Hwang helps in ‘shining a light’ on autism


State Rep. Tony Hwang participated in Autism Awareness Day at the State Capitol. Shown, from left, are Russ Kenn, executive director, Autism Speaks, New England chapter; Shannon Knall of Autism Speaks, Connecticut chapter, and her son, Jack; Lauren Amendola, executive director, Autism Speaks, Connecticut chapter; Hwang; state Rep. Cathy Abercrombie; Warrior mom Melissa Willette and her children, Aidan and Alison.

State Rep. Tony Hwang participated and interacted with autism advocates and families during a ceremony to celebrate Autism Awareness Day at the State Capitol.

The event allows families, organizations and government leaders speak about the impacts of autism, advancements in treatment and the emotional and therapeutically needed support for people affected by the challenges presented when trying to independently function and live while coping with the wide spectrum of autism on neurological functions.

Hwang joined numerous individuals and families in Connecticut and across the world in raising awareness for autism, the fastest growing serious developmental disability in the United States. Last week, the Centers for Disease Control and Prevention released new prevalence numbers citing one in every 68 children is diagnosed with autism, including one in every 42 boys.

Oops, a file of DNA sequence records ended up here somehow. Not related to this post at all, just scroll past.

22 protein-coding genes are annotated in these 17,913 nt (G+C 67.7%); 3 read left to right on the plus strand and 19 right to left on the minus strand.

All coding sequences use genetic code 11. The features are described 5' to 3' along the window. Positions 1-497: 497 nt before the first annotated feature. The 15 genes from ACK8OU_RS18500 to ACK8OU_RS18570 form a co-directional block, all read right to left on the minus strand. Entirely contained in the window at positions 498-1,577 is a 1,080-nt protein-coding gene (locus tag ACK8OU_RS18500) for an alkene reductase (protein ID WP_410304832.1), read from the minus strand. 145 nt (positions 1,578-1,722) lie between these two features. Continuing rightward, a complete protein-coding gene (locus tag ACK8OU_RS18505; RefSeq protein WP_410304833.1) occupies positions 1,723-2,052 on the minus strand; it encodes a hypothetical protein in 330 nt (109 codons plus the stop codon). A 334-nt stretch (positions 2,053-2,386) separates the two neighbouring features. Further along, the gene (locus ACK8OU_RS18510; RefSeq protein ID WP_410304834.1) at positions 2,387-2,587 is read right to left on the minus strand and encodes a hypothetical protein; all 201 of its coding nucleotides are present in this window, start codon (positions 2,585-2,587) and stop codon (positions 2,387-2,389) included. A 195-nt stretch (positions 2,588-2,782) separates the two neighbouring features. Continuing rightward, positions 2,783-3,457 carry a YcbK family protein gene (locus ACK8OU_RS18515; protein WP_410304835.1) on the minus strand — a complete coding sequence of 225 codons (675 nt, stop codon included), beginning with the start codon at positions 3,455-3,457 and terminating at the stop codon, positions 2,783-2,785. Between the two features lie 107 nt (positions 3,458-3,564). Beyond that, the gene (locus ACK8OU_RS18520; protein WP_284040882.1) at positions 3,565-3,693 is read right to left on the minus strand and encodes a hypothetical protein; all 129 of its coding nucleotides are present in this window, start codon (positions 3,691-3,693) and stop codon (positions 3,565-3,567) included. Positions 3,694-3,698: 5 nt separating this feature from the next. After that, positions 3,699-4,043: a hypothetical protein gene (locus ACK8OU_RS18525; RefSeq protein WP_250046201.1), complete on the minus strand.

Boys are four times as likely to be diagnosed with autism as girls, and this disorder affects all races, ethnicities and social groups. This represents a 30% increase in autism prevalence since their last report of autism prevalence in 2012. That is more children than those affected by pediatric cancer, diabetes and AIDS combined.

Hwang championed through autism legislation in 2012, ensuring there are no gaps in coverage for those with autism regardless of what changes happen to the Diagnostic and Statistical Manual or to the Affordable Care Act as a result of the landmark insurance statute passed in the Connecticut General Assembly in 2008.

“Throughout my years as a state representative, I have seen many issues come and go,” Hwang said. “As the diagnosis rate of autism increases, I have more and more families coming to me with their stories and asking for my support, and I’ve been compelled to share that with my colleagues.

“It is through the groundswell of parents and their grassroots advocacy that the legislature has begun to embrace autism as a policy and something that impacts just about every aspect of life — from education to employment to housing,” he said. “It is encouraging to me to see my colleagues see the issue as I see it, as a human issue.”

“We are very thankful to all the legislators and state officials for joining this effort to raise autism awareness in April and hopefully beyond,” said Russ Kenn, executive director of the New England chapter of Autism Speaks. “Our goal is to change the future for those who struggle with autism and unfortunately, that number is growing significantly. We want to help each individual reach their potential and this initiative is part of doing that.”

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